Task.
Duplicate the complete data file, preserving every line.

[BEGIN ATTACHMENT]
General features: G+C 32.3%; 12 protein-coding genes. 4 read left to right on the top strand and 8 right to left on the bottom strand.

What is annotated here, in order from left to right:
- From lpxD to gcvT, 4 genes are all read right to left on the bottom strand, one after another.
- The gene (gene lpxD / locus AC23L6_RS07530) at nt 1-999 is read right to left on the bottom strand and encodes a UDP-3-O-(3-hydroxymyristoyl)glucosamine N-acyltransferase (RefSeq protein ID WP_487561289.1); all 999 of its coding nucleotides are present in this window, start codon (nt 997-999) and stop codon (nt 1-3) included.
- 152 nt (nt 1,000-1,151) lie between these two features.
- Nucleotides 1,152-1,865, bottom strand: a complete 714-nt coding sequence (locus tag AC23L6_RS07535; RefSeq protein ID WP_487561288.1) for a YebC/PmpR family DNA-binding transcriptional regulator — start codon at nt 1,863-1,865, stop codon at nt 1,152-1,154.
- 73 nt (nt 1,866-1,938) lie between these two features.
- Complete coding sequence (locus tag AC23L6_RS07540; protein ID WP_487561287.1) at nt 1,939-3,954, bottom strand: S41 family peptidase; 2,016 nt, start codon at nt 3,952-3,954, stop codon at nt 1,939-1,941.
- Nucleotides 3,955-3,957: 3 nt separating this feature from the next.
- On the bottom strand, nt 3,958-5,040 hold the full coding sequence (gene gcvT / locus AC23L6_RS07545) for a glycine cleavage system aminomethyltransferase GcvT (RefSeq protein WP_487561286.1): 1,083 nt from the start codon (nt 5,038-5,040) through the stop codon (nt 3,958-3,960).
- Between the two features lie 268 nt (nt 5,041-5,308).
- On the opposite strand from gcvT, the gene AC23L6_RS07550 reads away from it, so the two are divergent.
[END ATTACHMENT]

General features: G+C 32.3%; 12 protein-coding genes. 4 read left to right on the top strand and 8 right to left on the bottom strand.

What is annotated here, in order from left to right:
- From lpxD to gcvT, 4 genes are all read right to left on the bottom strand, one after another.
- The gene (gene lpxD / locus AC23L6_RS07530) at nt 1-999 is read right to left on the bottom strand and encodes a UDP-3-O-(3-hydroxymyristoyl)glucosamine N-acyltransferase (RefSeq protein ID WP_487561289.1); all 999 of its coding nucleotides are present in this window, start codon (nt 997-999) and stop codon (nt 1-3) included.
- 152 nt (nt 1,000-1,151) lie between these two features.
- Nucleotides 1,152-1,865, bottom strand: a complete 714-nt coding sequence (locus tag AC23L6_RS07535; RefSeq protein ID WP_487561288.1) for a YebC/PmpR family DNA-binding transcriptional regulator — start codon at nt 1,863-1,865, stop codon at nt 1,152-1,154.
- 73 nt (nt 1,866-1,938) lie between these two features.
- Complete coding sequence (locus tag AC23L6_RS07540; protein ID WP_487561287.1) at nt 1,939-3,954, bottom strand: S41 family peptidase; 2,016 nt, start codon at nt 3,952-3,954, stop codon at nt 1,939-1,941.
- Nucleotides 3,955-3,957: 3 nt separating this feature from the next.
- On the bottom strand, nt 3,958-5,040 hold the full coding sequence (gene gcvT / locus AC23L6_RS07545) for a glycine cleavage system aminomethyltransferase GcvT (RefSeq protein WP_487561286.1): 1,083 nt from the start codon (nt 5,038-5,040) through the stop codon (nt 3,958-3,960).
- Between the two features lie 268 nt (nt 5,041-5,308).
- On the opposite strand from gcvT, the gene AC23L6_RS07550 reads away from it, so the two are divergent.